Content Moderation Case Studies: Coca Cola Realizes Custom Bottle Labels Involve Moderation Issues (2021)
from the content-moderation-is-everywhere dept
Summary: Content moderation questions can come from all sorts of unexpected places — including custom soda bottle labels. Over the years, Coca Cola has experimented with a variety of different promotional efforts regarding more customized cans and bottles, and not without controversy. Back in 2013, as part of its “Share a Coke” campaign, the company offered bottles with common first names on the labels, which angered some who felt left out. In Israel, for example, people noticed that Arabic names were left off the list, although Coca Cola’s Swedish operation said that this decision was made after the local Muslim community asked not to have their names included.
This controversy was only the preamble to a bigger one in the summer of 2021, when Coca Cola began its latest version of the “Share a Coke” effort — this time allowing anyone to create a completely custom label up to 36 characters long. Opening up custom labels immediately raised content moderation questions.
Some people quickly noticed some surprising terms and phrases that were blocked (such as “Black Lives Matter”) while others that were surprisingly not blocked (like “Nazis”).
As CNN reporter Alexis Benveniste noted, it was easy to get offensive terms through the blocks (often with a few tweaks), and there were some eye-opening contrasts:
For example, “Black Lives Matter,” is blocked. But “White Lives Matter” isn’t. Coke included a special rainbow label for pride month, but you can’t write “Gay Pride” on the bottle. However, you can write “I hate gays.” “Hitler” and “Nazi” are banned, but users can customize bottles with the phrases, “I am Hitler” or “I am a Nazi.” — Alexis Benveniste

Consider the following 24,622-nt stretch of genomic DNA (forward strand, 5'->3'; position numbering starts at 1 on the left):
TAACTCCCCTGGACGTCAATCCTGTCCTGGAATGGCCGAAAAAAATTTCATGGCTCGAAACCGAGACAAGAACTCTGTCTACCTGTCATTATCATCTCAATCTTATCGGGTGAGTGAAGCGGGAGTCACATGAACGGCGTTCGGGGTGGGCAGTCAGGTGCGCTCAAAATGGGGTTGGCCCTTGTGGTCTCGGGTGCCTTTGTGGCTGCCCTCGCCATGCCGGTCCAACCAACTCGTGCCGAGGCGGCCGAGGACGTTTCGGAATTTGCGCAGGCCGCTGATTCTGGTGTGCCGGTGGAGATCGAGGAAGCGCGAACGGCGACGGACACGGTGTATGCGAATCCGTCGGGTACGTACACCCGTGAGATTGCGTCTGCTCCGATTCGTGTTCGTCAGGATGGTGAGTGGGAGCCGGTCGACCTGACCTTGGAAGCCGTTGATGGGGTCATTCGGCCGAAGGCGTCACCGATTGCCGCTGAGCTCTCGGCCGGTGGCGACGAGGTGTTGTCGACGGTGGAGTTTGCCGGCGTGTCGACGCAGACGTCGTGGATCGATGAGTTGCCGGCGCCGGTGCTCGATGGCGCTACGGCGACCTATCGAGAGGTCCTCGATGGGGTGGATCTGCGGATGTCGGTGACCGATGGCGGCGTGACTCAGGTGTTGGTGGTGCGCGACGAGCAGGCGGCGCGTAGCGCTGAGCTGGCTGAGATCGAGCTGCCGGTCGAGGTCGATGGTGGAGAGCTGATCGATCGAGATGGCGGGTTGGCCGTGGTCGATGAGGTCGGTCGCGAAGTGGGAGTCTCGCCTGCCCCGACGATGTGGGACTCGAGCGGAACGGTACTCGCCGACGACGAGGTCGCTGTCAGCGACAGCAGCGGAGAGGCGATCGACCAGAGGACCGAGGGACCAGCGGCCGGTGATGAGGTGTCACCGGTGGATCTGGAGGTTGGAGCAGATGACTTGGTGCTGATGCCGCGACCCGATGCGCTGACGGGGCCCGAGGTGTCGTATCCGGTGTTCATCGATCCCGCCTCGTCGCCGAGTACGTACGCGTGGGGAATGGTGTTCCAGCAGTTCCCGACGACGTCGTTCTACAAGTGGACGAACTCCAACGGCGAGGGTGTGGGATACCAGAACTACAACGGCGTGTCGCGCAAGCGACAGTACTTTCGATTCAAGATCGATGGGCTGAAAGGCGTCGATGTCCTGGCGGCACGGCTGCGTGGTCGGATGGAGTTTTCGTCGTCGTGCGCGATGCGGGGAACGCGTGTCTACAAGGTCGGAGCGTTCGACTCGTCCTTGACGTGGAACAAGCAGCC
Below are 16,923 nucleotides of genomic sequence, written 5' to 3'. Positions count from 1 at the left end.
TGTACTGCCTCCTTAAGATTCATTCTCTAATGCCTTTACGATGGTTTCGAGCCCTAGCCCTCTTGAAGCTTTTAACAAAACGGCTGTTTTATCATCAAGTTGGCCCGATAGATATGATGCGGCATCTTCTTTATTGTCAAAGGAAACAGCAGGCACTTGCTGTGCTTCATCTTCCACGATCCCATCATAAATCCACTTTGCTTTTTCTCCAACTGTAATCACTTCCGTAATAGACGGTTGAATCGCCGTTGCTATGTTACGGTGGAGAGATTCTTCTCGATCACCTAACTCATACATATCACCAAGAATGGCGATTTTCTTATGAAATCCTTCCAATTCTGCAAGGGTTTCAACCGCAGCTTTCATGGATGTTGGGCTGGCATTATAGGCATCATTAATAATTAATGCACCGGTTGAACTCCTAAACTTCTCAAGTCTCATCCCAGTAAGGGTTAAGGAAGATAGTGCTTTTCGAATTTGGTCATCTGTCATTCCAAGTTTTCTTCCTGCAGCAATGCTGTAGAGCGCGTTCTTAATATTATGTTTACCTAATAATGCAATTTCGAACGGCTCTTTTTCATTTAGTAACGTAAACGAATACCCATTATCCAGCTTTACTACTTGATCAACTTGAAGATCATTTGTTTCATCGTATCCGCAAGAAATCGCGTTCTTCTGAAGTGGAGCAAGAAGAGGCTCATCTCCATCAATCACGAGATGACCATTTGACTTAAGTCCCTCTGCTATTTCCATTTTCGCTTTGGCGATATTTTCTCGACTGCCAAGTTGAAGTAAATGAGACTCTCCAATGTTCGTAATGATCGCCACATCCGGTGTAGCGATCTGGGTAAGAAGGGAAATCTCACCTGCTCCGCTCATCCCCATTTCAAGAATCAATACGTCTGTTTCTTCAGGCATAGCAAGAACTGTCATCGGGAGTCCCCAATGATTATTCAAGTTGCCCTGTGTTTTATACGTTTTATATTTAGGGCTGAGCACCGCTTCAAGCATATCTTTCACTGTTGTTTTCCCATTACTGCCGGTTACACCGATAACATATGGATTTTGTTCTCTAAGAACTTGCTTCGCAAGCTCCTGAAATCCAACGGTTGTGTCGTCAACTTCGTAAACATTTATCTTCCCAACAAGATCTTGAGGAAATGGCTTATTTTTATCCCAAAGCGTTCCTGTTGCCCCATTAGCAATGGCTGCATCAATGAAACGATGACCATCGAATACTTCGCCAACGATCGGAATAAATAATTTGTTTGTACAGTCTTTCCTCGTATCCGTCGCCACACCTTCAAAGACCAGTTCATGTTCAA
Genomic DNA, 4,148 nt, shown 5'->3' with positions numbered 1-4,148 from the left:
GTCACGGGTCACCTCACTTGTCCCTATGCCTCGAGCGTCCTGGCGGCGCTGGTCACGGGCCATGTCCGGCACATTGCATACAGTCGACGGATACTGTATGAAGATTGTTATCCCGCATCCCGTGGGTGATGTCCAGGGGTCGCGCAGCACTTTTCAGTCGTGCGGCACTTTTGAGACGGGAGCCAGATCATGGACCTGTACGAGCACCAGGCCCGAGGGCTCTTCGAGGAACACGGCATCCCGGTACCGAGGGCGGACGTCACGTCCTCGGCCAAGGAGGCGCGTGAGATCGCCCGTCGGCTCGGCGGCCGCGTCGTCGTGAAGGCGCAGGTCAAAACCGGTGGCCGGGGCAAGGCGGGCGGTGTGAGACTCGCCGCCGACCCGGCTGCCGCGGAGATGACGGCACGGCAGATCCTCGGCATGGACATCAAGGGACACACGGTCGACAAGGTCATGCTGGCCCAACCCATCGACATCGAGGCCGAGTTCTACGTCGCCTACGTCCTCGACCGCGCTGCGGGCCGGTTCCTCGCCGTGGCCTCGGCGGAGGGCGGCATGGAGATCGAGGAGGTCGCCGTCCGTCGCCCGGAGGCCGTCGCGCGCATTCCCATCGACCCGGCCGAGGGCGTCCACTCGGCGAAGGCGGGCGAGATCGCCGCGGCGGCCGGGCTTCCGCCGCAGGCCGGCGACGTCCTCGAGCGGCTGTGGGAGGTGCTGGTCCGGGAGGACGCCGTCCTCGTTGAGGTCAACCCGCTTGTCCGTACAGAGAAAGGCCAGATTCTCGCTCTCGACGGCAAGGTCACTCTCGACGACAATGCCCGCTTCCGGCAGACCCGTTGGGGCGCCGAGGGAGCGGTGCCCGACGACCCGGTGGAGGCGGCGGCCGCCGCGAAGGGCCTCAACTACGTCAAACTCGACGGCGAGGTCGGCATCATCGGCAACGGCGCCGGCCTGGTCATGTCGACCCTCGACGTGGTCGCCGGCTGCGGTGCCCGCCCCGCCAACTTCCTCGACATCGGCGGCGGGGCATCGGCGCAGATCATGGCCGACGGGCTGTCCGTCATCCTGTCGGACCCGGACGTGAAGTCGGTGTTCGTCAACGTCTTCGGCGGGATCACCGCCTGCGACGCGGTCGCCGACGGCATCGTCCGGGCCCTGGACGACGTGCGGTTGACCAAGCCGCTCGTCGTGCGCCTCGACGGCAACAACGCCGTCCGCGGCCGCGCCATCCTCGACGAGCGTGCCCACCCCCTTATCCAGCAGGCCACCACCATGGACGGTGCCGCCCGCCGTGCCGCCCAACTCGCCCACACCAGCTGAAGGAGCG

The fact that “I am Hitler” was allowed while “Hitler” by itself was not suggests that Coca Cola was using a filter that included blocking entire phrases, rather than just a list of words (enabling simple adjustments to get through — which might explain why “Nazi” is blocked but “Nazis” apparently was not).
Coca Cola insisted that the automated blocks in its web tool were not the only system of review, just the first filter before being passed on to production, and that “actual bottles are not made with words that are inconsistent with the program’s intent.”
- What kinds of tools, systems, staff, and processes should be put in place to deal with potential “abuse” of a custom labels program?
- How should the “intent” of the program be communicated to consumers who want their own bottles, but may ask for problematic content on the labels?
- How could the website more clearly inform consumers that the final text will still be reviewed by staff before production, so as not to let the public assume that if a word or phrase was not rejected in the web form, it will be printed?
- Customization systems are often put in place because they are considered fun and engaging, and a way for consumers to connect with a brand. How should companies weigh such benefits against the likelihood of abuse?
- How should companies wishing to use these types of customization options consider the potential consumer backlash to what those users believe is both over-moderation and under-moderation?
- As it becomes easier to mass produce customized products, how should companies set up campaigns to minimize possible abuses, while balancing the backlash if they disallow certain words or phrases that are important to certain groups?
Resolution: Coca Cola admitted to CNN that the process is constantly being adjusted. “We’re continuously refining and improving our Share A Coke personalization tool to ensure it is used only for its intended purpose.” The company also noted that it added language to the preview screen to say that “proposed language may require further review.” The company did not explain why terms like “Black Lives Matter” were not approved.
Originally posted to the Trust & Safety Foundation website.